(remember- this blog took place prior to our arrival in Lexington)
Our host just outside Lawrenceburg let us graze our horses on his hayfield and camp in his barn. We had quite the welcoming party that night with the reporter, the neighbors, the locals, and their friends who had heard of us and had shown up out of curiosity or to offer their assistance. They had contacted the local police department and had arranged an escort for us through town the next day and especially over the Tyrone Bridge over the Kentucky River between Lawrenceburg and Versailles. We had been warned that the bridge was narrow and would be dangerous and they wanted to make sure we would be safe on it. Thank God for locals who care. What would we ever do without them?
That morning was quite amusing. We were very surprised when a sheriff deputy showed up way ahead of time- the horses weren’t even done grazing. But the deputy was even more surprised when we thanked him for coming so early and for being willing to be there.
He had a very strange look on his face. “Apparently I have no idea what’s going on…”
We were confused. “You mean you aren’t here to escort us through town and over the bridge?”
Baffled, he said, “Escort you? I’m here because someone called in about loose horses!”
In between giggles I managed, “Those horses are hobbled by permission of the land owner! We are riding across America and were EXPECTING a police officer to help us this morning- just not so early!”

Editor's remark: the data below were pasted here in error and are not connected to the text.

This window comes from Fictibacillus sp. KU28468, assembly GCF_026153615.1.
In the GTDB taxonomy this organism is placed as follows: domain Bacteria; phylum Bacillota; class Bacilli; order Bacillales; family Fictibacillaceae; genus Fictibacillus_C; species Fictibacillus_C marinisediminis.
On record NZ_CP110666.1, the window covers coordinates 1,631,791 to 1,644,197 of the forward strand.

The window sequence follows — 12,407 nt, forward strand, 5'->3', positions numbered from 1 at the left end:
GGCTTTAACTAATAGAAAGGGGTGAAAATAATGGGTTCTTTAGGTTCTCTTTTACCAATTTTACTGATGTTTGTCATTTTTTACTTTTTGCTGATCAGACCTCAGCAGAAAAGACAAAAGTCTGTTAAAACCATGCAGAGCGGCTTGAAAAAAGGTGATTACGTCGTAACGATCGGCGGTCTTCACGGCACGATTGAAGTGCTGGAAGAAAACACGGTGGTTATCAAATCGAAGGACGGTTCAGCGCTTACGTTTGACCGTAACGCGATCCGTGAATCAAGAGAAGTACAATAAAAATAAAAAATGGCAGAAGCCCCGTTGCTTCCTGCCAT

Richard chimed in, “Yeah, we better go catch those wild beasts and get packing!”
It turned out that after the police escorted us with lights, sirens, traffic control, and quite a scene through Lawrenceburg (for which we were very grateful for their protection), this very same deputy that showed up for our “loose” horses was assigned to escort us over the bridge. He was glad, as he was a horse enthusiast and very happy to help. The Tyrone Bridge is a very rare (I think there are only two in the world in use) “S” shaped bridge. Narrow was a very accurate term, as was dangerous and high. We were incredibly relieved that the sheriff’s office was so helpful and actually closed down the entire bridge for 10 minutes while we crossed it.
Bella also got special treatment. It was an exceptionally hot day and she was overheating. We were getting concerned about her, so the deputy let me put her in the back of his car in the air conditioning for a few miles.
When we got over the bridge and up the worst part of the curvy hill, the deputy was out of his jurisdiction and had to take his leave. He let Bella out of the car, wished us well, and gave us quite a compliment full of insite from just a few short miles of ‘walking in our shoes’.
“I’ll tell you what, you guys have grit. God’s speed.”